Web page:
gillette-we-believe-commercial-controversial-masculinity-wrestlingThis indefensible behavior is capped off by a scene of two young Opie Taylor-like boys wrestling in the grass at a backyard picnic. Land sakes! Seriously, all of this put in one steaming pot of male toxicity. It’s all backed by an endless row of men robotically standing behind an endless row of barbeque grills. Each are watching the “violence” of the two boys mixing it up on the lawn, uttering a dismissive, “Boys will be boys” mantra like dystopian Stepford Husbands. Yes, it’s that dumb.

Apparently the great majority of viewers agree. On the official Gillette YouTube page, the thumbs-down votes are more than two-to-one over the thumbs-up votes. I doubt these thumbs-downers are men who don’t appreciate being told not to abuse women. More likely they are both men and women who don’t much care for being talked down to and have a much higher estimation of what real masculinity can and should be.

If you want to see a manly commercial that does masculine aspiration ingeniously, it’s here. If Gillette had called us to real manhood the way Chrysler called us back to American pride, I’d be their biggest fan.

Instead, I just feel sorry for them for being so clueless.

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The Trick to Understanding the Totally Contrary Truths of Trump

bad good trump

Ever since a particular evening in early November 2016, nearly eveyone on the Left and many on the Right have been atomically gobstopped at how America could elect the man it did for President. How could so many Americans be so stupid? Didn’t they know how bad this man was?

How could 52% of women have voted for him? Were they stupid, blind, uninformed? Hadn’t they seen that video? How could religious conservatives have voted for him and his casual relationship with the truth and his marriage vows? Even as The New Yorker, NYTs, WaPo, HuffPo, Time and CNN stay steadily on their 24/7 civic duty of reminding us all of how bad this man is, people keep supporting and defending him. Nothing seems to make sense anymore.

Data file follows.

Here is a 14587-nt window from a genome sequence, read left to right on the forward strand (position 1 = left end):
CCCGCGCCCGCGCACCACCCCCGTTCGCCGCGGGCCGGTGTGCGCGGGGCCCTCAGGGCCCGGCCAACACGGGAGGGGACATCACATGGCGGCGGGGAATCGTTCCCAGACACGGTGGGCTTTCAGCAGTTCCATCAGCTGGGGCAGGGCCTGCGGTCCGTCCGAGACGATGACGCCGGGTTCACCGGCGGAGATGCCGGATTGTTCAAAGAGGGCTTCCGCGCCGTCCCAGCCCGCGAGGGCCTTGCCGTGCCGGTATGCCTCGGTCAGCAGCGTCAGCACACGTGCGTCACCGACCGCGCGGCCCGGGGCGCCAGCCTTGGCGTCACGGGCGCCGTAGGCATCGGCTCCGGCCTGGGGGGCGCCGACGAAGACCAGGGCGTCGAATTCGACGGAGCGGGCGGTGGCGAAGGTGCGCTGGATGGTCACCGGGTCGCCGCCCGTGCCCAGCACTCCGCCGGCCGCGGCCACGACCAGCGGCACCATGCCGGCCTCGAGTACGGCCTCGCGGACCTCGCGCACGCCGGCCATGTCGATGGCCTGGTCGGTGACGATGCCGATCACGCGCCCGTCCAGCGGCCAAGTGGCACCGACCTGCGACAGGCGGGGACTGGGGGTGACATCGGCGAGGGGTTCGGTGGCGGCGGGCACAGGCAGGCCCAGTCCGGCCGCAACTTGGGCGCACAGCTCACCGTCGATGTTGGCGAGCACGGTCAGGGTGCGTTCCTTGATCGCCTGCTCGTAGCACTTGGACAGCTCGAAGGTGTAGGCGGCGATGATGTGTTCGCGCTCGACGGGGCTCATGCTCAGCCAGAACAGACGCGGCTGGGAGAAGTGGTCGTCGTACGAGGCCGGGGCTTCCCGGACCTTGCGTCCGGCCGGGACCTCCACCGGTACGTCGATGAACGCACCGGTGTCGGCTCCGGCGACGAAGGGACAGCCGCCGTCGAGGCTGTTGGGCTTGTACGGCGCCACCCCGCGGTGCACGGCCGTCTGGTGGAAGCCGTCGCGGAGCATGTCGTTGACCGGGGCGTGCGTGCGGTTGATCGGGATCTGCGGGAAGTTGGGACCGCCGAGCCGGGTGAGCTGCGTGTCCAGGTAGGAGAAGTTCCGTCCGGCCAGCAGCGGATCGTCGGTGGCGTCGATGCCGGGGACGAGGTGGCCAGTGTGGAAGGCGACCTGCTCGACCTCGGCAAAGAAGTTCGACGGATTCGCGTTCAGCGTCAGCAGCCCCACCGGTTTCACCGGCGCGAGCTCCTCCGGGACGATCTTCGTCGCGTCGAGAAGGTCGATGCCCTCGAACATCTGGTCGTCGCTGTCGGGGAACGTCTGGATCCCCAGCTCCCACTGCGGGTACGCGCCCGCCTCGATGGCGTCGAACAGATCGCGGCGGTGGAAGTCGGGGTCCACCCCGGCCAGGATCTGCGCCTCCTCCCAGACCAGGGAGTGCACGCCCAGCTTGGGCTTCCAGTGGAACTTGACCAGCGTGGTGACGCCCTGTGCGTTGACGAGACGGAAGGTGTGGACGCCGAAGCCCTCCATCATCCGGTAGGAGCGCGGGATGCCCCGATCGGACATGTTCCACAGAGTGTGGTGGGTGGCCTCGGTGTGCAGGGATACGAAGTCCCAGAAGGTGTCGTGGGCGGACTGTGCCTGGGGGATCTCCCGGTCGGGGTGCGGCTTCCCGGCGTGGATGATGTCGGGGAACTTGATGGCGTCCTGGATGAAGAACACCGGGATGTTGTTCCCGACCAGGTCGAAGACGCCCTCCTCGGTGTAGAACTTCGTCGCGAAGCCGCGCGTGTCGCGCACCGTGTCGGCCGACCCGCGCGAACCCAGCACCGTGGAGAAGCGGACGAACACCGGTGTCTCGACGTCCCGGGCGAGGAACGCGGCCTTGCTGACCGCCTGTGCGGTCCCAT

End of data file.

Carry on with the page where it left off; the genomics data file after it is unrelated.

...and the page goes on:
Well, here’s what makes sense. These middle-American, Walmart-frequenting mouthbreathers are more politically complicated and dare we say, sophisticated, than nearly all the elites appreciate. A very small few on the Left, such as Arlie Hochschild in her extremely important Strangers in Their Own Land, and Anthony Bourdain have slowed down long-enough to actually spend long periods of time listening to these folks, (Hoschild in SoLa and Bourdain in the mining towns of WVa). They discovered and explain with sharp insight how these folks are nearly nothing like the stereotypes their own peers trade in. They are actually very smart, kind and nuanced people. (Bourdain’s comments at the link above are well worth reading.)

Understanding this tricky nuance is the trick to understanding the seeming Grand-Canyon disparity between these folks personal ethics and those of the President they enthusiastically and proudly elected.

Yesterday, I read two articles from two of the smartest and most articulate conservatives in our nation, two men who I would assume have great respect for one another: Hugh Hewitt and Jonah Goldberg. They both have two diametrically different takes on Trump’s track record so far.

Hewitt, here in the WaPo, thinks Trump has done remarkably important and good things for our nation and oversees an extremely effective adminstration if you rise above the daily circus show and look at the actual record. What makes this article important is that Hewitt is no sycophant.

Goldberg, here at National Review,  holds that Trump’s character, or total lack of it, will be his downfall, explaining,

What his defenders overlook is that his insults are not simply an act; they are the product of astonishing levels of narcissism, insecurity, and intellectual incuriosity. Trump’s Twitter account is simply a window into his id.

Here is what flummoxes the Left. Many on the Right understand that both Hewitt and Goldberg are precisely right and that politics is the art of deft compromise. You have to take some good with the bad and a great deal of bad with the good. To put it another way, MAGAers and 52% of women can walk and chew gum politically. They can grasp the critical nuances and live happily in the midst of them.